Emily Maitlis’ stalker who bombarded her with letters from prison declaring his ‘unrequited love’ is jailed for a further nine months after he tried to write to the BBC presenter’s mother
- Edward Vines, 52, told a court he will now halt writing letters to Emily Maitlis
- Comes after he was jailed for his ‘outpourings of affection’ in repeated letters
A stalker who bombarded Emily Maitlis with creepy letters from prison in which he declared his ‘unrequited love’ for her has been jailed for a further nine months after trying to also write to the presenter’s mother.
Edward Vines, 52, told a court he would now refrain from writing letters to the former Newsnight host following a 27-year ‘fixation’ which saw him handed an eight-year prison sentence.
He was sentenced in September last year after writing a series of letters from HMP Nottingham declaring his ‘unrequited love’ with ‘outpourings of affection’ for her.
Vines had insisted that he would continue penning letters to Maitlis until she spoke to him ‘about her behaviour in 1990’ – when he claimed ‘she snubbed him at Cambridge University’.
A court heard that, while he was awaiting sentence for breaching his restraining order 20 times, Vines tried to write to Maitlis’ mother Marian between July and August last year.
A stalker who bombarded Emily Maitlis (pictured) with creepy letter from prison in which he declared his ‘unrequited love’ for her has been jailed for a further nine months
Edward Vines, 52, told a court he would now halt writing letters to the former Newsnight presenter
But the letter was intercepted by prison staff and he was further convicted before receiving an eight-year prison sentence.
Vines admitted attempting to breach his restraining order and was handed a concurrent jail sentence of nine-and-a-half months at Nottingham Crown Court.
Representing himself in court today, Vines apologised to Maitlis for the first time and vowed to now stop sending her letters.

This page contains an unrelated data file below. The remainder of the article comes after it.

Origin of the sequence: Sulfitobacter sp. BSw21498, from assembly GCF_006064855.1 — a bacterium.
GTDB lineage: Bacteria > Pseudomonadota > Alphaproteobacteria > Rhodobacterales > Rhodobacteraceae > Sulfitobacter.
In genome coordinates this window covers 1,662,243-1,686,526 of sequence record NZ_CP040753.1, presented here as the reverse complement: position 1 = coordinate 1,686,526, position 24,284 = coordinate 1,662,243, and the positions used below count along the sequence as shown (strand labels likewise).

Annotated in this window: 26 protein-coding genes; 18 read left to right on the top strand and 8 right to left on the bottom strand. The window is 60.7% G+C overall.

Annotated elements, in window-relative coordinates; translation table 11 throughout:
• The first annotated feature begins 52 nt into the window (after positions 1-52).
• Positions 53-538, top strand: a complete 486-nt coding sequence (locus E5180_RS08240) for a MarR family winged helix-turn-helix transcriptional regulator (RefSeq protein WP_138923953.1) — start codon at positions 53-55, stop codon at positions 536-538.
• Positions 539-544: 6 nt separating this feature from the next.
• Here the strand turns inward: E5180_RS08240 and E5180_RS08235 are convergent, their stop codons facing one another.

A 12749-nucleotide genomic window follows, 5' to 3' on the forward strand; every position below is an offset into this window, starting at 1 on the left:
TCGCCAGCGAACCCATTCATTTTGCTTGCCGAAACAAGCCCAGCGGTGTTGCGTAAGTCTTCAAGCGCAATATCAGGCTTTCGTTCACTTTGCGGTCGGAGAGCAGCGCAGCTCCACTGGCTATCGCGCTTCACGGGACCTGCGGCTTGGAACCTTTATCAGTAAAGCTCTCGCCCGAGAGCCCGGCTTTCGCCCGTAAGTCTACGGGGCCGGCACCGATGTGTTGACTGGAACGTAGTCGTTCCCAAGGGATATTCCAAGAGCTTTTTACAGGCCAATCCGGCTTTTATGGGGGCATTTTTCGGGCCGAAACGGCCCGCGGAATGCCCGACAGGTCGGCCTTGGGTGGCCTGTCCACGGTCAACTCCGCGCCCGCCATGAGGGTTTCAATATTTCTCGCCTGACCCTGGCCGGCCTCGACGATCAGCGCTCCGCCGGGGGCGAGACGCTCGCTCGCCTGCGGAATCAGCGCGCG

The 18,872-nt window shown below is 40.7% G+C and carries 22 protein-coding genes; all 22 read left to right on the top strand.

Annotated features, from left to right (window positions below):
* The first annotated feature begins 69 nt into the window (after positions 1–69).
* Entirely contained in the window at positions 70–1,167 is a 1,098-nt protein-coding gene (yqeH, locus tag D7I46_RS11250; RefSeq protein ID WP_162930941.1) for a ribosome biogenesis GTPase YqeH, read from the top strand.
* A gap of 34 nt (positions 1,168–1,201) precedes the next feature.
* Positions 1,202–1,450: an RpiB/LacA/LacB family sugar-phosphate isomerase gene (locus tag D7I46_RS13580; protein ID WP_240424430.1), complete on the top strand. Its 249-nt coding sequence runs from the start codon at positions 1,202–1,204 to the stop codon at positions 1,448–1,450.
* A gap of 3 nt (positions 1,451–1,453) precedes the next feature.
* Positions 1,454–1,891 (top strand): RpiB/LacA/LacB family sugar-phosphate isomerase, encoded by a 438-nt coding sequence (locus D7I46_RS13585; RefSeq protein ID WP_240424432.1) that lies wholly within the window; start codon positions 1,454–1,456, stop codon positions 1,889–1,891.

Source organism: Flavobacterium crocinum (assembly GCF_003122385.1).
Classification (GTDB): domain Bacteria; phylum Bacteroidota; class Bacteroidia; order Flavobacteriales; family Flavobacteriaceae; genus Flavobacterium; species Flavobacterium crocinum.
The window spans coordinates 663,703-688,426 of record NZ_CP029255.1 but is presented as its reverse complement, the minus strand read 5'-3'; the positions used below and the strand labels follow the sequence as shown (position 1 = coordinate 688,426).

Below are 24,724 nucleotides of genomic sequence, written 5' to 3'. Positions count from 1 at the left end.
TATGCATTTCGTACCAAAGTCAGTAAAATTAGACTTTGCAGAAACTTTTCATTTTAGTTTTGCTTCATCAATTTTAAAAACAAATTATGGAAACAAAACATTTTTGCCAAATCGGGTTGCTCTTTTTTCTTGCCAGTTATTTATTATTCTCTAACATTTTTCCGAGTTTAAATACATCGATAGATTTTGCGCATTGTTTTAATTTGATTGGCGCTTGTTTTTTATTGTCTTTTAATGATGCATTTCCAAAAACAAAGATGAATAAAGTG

He said: ‘I would merely like to say that since July when I posted the letter after a rather difficult time in court, I feel I have made some progress on this matter.
‘I would like to apologise and to say that that was the last letter I will be sending and don’t intend to repeat these actions. I hope that this satisfies you My Honour that we can put this matter behind us.
‘I regret and accept responsibility that I have caused her distressed over the years and this shows my progress.’
Judge Mark Watson said he would not extend the jail term as he accepted the apology and pointed out it was the first time Vines had shown remorse.
A lifelong restraining order banning contact with Maitlis or her mother still remains in place.
Maitlis pictured attending the GQ Men of the Year Awards in September 2018 at the Tate Modern in London
Representing himself in court today, Vines apologised to Maitlis for the first time and vowed to now stop sending her letters
Passing sentence, Judge Watson added: ‘The matter is that the letter was sent by you very close to the date of your sentencing and sent by you in intense turmoil. The letter is again an outpouring of injustice of what you thought then was your right to reach out.
‘You made it clear in your letter you would continue in your quest to get justice at their [Emily and her family’s] expense. I accept that the views were genuinely held by you at the time.
‘I recognise that this had been a product of your mental health and I will take this into consideration. It is the sheer persistence of breaching your court order, with this being more than the 20th occasion that makes this breach very serious.
‘But this was an attempt and no actual harm was caused by you.
‘Although there is no evidence of harm shown from the victim, I need to think about the harm that could have been caused. This is the first time in your offending that you have accepted responsibility, and this is significant progress from September and I accept your apology given.
‘Because of this change in attitude I do not intend to increase the sentence so the sentence of nine and a half months will run concurrently to the September sentencing and the restraining order I made on the last case will continue to run.
‘I hope this is the last time we meet.’
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